Talk

To some, CSS is the most beautiful language they have ever written. Like a gentle stream, flowing over your markup and letting it burst into invigorating, saturated life. To others, CSS is the bane of their existence. An impossible game of whack-a-mole where changing one thing inevitably leads to unwanted side effects on totally unrelated places.
Failing not to sound cliché, with great power comes great responsibility. Understandably, something that those with little to no affiliation with CSS are not eager to take.  
At its basis, the Cascade, the C in CSS, together with specificity and inheritance, enables a very powerful system for styling the web. But it has become kind of the odd one out this last decade. 
We've seen the rise of conventions and frameworks that try to abstract away the complexity of authoring or work around the constraints that CSS laid upon us. But things have changed. Browser vendors are now working together for better styling cross-compatibility and CSS governance, and there are all sorts of amazing new features planned and already added to the CSS language in the last 2 years.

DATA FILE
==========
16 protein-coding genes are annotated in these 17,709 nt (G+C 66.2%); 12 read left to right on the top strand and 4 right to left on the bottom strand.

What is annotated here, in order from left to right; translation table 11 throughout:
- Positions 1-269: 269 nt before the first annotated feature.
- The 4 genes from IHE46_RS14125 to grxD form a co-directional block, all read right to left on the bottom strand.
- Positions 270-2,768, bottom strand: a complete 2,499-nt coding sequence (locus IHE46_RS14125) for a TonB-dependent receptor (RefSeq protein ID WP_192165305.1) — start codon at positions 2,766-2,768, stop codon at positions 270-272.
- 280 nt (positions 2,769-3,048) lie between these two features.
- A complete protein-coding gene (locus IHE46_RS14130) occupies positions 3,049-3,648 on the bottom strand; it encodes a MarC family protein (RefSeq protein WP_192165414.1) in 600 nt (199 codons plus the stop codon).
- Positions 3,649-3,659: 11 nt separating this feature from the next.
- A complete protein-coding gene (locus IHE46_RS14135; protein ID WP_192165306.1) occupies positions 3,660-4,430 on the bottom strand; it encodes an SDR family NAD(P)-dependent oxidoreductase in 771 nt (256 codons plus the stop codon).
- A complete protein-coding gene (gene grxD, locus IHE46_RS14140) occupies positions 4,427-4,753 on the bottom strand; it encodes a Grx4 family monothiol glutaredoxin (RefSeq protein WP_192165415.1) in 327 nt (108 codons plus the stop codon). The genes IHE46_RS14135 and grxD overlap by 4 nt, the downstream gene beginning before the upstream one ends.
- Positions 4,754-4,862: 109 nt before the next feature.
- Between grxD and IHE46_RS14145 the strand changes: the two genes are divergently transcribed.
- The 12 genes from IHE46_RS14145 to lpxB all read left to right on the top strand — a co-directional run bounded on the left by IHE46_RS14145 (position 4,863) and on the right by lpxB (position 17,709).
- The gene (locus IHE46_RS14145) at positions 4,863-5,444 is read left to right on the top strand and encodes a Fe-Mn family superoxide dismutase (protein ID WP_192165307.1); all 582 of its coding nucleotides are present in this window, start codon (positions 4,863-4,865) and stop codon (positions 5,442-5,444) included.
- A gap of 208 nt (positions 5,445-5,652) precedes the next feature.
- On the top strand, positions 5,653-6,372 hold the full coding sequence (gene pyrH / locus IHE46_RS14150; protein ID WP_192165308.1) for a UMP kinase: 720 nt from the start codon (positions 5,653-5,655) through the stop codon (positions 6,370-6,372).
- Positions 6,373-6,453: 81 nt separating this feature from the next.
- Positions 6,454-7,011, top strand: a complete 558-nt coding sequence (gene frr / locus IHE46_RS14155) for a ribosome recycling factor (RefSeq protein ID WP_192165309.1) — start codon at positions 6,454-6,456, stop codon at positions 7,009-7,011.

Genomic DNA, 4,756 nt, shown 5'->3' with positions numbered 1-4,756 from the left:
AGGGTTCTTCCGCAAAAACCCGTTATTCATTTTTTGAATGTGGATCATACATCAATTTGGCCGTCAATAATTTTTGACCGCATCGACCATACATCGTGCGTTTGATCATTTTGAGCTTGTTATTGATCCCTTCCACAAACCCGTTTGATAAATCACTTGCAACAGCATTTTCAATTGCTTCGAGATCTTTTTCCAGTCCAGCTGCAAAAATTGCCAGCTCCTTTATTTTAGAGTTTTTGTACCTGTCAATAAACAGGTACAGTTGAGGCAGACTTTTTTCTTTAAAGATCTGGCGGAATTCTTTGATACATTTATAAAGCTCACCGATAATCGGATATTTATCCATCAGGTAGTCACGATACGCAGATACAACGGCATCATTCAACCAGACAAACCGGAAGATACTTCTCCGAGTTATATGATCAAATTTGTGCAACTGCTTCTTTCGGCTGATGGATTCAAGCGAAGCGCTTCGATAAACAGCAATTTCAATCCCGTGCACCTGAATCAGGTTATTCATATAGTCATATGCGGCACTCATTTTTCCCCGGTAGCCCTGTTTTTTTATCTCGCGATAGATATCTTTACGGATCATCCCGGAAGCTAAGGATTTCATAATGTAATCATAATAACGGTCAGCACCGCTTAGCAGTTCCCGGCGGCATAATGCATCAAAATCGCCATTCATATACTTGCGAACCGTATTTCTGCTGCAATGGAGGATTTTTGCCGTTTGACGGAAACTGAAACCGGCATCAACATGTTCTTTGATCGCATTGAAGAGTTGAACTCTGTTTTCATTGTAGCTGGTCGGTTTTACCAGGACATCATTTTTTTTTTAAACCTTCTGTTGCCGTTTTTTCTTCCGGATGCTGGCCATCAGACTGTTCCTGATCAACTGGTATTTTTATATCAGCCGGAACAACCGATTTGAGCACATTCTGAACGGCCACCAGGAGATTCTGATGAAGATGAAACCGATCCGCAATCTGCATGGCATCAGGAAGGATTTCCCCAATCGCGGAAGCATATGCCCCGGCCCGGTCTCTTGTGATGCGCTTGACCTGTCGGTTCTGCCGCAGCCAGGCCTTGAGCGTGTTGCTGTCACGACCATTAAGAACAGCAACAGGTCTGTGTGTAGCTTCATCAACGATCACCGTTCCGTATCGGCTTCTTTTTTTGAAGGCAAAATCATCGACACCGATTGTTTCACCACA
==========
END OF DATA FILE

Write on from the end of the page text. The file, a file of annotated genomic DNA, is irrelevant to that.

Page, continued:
With the advent of the Golden Era of CSS & Web UI, we have the unique opportunity to rethink how we should author CSS. 
I'm here to share with you where we, Web Artisans, have been, where we are and where we might be heading in terms of CSS architectures.
Maarten Van Hoof
iO
If I say 'Use', you say 'the Platform' ! Together with his fellow front end developers, Maarten raises iO's HTML, JavaScript and CSS bar to a whole new level. With tools such as Vue.js, Nuxt.js and OpenAPI and many others in his proverbial tool belt, he builds modern web projects that excel in speed and usability. Next to grinding keys, he's also a passionate tattler about how Open Source software should get more recognition, as it is the cornerstone of our current-day digital society.